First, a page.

R&FF:  What has Tyson been doing with third-party carriers?

Keene: We’ve worked toward joint value creation with our common carrier partners for consistent lanes and volumes. We recognize that this allows them to better plan their business.

Editor’s note: A special American Frozen Food Institute luncheon featured an interview between Refrigerated & Frozen Foods Editor Bob Garrison and Tyson’s Senior Director of Transportation Larry (Blue) Keene. Portions of that discussion are reprised here.

Refrigerated & Frozen Foods: What have been a few of Tyson’s transportation initiatives?

Larry Keene: We’re trying to optimize the mix in regard to what loads are carried by our private fleet versus what’s tendered to our common carrier partners. Overall, we’ve focused on using private fleet assets against high-cost transportation needs. When it comes to the private fleet, we’ve been working on idle reduction with the installation of auxiliary power units on all our new sleeper trucks. We’ve also been working on driver training and a driver incentive program.

R&FF:
  What has Tyson been doing with third-party carriers?

Keene: We’ve worked toward joint value creation with our common carrier partners for consistent lanes and volumes. We recognize that this allows them to better plan their business.

We’ve also been implementing multi-mode communications with our carrier partners - using a standard electronic data interchange (EDI) format, a Web-based “Carrier Work Bench” and interactive telephone voice response system. This was a win for us as well as our carriers. We receive real-time status reports on all shipments and any carrier can choose the least-cost [communication] format that works for them.

Our relationship is based on saying what we’ll do - and then doing what we say. Strategically, we believe this provides for a constant supply of equipment to serve our customers’ high demands for transportation.

R&FF: What transportation activities are you most proud of?

Keene: Receiving this industry award from R&FF is a great honor for our team. It confirms that we’re on the right track. Our relationship with the carrier community has improved dramatically because of the focus of Bryan McDuffie and Lori Lammers.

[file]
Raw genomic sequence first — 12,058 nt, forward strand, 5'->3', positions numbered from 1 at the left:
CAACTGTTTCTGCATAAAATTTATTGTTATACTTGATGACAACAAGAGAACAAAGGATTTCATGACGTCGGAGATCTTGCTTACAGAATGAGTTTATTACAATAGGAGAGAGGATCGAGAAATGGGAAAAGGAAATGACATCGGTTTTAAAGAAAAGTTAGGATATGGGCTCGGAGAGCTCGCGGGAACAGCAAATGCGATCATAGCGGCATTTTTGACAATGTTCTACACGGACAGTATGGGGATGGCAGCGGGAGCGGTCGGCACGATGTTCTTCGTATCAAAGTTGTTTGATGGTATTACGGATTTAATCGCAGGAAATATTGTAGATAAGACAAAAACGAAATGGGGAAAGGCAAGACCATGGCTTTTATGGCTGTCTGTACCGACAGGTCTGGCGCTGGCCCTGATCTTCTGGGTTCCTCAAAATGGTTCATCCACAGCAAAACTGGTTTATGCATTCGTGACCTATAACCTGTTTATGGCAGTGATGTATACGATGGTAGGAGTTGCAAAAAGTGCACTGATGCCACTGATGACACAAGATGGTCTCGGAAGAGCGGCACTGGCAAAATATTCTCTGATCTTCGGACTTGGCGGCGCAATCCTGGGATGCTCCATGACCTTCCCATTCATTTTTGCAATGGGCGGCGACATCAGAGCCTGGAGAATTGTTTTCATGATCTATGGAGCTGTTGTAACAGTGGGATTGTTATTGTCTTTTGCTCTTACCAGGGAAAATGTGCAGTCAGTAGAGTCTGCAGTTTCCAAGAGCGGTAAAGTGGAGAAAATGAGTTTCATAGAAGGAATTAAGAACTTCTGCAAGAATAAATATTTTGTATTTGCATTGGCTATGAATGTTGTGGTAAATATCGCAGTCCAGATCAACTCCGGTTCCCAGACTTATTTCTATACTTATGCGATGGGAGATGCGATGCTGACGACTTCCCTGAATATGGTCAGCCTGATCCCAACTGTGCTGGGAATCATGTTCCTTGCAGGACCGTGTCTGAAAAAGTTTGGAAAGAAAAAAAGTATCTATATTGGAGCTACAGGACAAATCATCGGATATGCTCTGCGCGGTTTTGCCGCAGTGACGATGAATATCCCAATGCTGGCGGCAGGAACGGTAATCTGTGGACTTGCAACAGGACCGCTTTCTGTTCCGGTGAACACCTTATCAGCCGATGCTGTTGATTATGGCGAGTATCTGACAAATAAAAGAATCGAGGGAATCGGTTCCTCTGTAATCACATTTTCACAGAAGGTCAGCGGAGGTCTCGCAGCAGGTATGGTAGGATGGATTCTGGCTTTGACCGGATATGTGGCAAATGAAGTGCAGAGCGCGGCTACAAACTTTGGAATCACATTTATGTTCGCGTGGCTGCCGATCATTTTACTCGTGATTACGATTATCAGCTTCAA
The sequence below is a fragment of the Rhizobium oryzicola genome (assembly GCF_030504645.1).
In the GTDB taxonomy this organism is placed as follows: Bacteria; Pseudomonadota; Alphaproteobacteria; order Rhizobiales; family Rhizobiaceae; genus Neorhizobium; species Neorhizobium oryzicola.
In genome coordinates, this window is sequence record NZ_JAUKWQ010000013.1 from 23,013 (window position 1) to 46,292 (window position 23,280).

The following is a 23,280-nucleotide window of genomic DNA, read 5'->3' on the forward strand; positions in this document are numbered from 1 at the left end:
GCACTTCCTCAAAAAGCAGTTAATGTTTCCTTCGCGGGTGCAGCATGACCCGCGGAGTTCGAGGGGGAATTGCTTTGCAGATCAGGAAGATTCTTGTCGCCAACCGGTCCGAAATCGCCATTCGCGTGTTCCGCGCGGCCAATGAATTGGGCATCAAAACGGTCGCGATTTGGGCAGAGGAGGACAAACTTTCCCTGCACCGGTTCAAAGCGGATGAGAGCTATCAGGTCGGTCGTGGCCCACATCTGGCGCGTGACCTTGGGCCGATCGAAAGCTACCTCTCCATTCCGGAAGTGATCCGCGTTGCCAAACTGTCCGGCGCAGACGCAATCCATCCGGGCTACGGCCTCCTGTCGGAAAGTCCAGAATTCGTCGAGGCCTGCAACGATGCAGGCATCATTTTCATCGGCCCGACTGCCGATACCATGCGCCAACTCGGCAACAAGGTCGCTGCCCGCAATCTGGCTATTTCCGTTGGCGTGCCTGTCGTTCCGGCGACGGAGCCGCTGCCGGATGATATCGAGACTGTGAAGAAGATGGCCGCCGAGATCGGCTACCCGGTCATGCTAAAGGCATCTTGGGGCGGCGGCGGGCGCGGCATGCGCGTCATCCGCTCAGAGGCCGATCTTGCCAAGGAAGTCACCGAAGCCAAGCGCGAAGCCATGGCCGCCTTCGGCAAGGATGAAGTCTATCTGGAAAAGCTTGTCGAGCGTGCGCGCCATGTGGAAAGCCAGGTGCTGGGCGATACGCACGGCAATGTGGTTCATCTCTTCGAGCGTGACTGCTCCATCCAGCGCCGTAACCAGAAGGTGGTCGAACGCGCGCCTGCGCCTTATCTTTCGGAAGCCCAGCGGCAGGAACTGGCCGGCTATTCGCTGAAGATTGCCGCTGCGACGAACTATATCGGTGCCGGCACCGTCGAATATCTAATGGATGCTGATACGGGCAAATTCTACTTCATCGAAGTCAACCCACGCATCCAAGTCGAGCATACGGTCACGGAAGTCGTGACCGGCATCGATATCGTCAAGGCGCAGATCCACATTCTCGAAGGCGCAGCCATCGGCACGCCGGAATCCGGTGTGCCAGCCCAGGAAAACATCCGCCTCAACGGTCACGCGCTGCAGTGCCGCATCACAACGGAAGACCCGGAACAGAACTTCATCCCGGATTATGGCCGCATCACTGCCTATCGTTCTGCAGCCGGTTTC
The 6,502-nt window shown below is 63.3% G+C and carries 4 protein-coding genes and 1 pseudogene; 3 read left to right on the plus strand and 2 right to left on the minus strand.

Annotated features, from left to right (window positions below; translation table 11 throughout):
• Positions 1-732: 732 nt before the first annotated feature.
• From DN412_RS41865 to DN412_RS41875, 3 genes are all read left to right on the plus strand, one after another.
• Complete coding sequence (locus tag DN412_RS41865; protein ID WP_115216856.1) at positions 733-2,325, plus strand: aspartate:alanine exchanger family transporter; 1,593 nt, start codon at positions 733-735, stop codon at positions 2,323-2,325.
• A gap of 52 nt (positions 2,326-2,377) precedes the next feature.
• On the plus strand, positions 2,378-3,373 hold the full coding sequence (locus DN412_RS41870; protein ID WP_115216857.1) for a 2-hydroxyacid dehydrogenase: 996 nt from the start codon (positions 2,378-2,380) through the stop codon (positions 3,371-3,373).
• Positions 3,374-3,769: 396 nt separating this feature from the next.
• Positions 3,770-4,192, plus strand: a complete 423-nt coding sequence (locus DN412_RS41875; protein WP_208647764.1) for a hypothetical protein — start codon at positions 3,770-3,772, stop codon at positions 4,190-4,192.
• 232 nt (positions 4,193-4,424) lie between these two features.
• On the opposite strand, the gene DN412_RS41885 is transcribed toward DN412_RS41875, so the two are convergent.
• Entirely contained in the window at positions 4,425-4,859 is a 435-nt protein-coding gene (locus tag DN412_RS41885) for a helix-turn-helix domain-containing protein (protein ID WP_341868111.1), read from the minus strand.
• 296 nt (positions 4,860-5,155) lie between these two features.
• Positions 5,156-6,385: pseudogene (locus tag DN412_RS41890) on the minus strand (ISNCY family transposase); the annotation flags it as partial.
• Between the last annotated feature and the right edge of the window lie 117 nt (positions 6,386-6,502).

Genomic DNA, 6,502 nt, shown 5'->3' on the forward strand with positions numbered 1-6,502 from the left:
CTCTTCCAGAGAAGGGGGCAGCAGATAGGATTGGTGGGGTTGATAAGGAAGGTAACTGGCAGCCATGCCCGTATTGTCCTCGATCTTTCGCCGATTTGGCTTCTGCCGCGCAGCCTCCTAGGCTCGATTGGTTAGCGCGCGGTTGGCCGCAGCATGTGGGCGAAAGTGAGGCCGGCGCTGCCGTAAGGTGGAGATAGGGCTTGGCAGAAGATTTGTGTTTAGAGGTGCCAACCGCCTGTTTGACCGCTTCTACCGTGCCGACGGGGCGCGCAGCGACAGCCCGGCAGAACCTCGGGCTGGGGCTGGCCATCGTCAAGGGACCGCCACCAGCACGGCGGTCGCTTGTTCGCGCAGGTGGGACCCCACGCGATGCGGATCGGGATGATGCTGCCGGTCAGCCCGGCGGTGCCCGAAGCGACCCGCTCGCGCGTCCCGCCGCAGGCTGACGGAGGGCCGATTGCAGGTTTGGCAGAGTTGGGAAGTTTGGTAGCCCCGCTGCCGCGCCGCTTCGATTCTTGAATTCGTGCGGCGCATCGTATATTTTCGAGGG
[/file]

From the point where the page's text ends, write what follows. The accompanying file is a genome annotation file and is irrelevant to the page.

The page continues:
R&FF: How does Tyson use rail transportation?

Keene: We use it primarily to export refrigerated products moving to the West Coast and Gulf Coast regions. We also use tanker and hopper bottoms to ship rendered by-products.

R&FF: What have been a few of Tyson’s warehousing initiatives?

Keene: We’ve been introducing more labor management technology to improve productivity in our private warehouses. Meanwhile, we’ve emphasized electronic data interchange (EDI) with our third-party warehouses to ensure real-time visibility of product inventories. We also stress EDI billing, which helps us improve back office efficiencies.

R&FF: What warehousing activities are you most proud of?

Keene: Jim Burkett’s team - along with our third-party warehouses - have done an excellent job of making our inventory visibility “seamless” for the company.

R&FF: Please share a few of Tyson’s supply chain goals for the next 12 months?

Keene: Cost reduction will be an important theme, though it’s not the only objective.

We’re emphasizing load-building optimization for economic value size of an order. With rising fuel costs, it is imperative that each shipment is hauling a maximum amount of product. This means building multi-stop loads or working with full truckload customers to order maximum loads. We will be building new software to address these demands.

Second, we intend to continue upgrading warehouse management systems to improve labor management within our own warehouses. We’ll also continue to aggressively pursue fuel management and expense reduction within our private fleet assets.

Finally, we’re driving for network optimization for our inventories. With rising fuel costs, some traditional warehouse locations no longer make sense from the perspective of transportation cost and customer service demands. We will be removing some third-party warehouses and adding other locations.

R&FF: What issues concern you?

Keene: The rising cost of energy is creating new dynamics in the whole supply chain. Today’s best practices are changing quickly because of these costs. I’m asking myself, “Are we applying the right technologies to solve the problems?”


Roll call:R&FF Logistics Leadership Award winners

2001: Gorton’s Inc.

2002: General Mills Inc.

2003: Birds Eye Foods

2004: Good Humor-Breyers

2005: ConAgra Foods / Lamb Weston

2006: The Schwan Food Co.

2007: McCain Foods USA

2008: Tyson Foods Inc.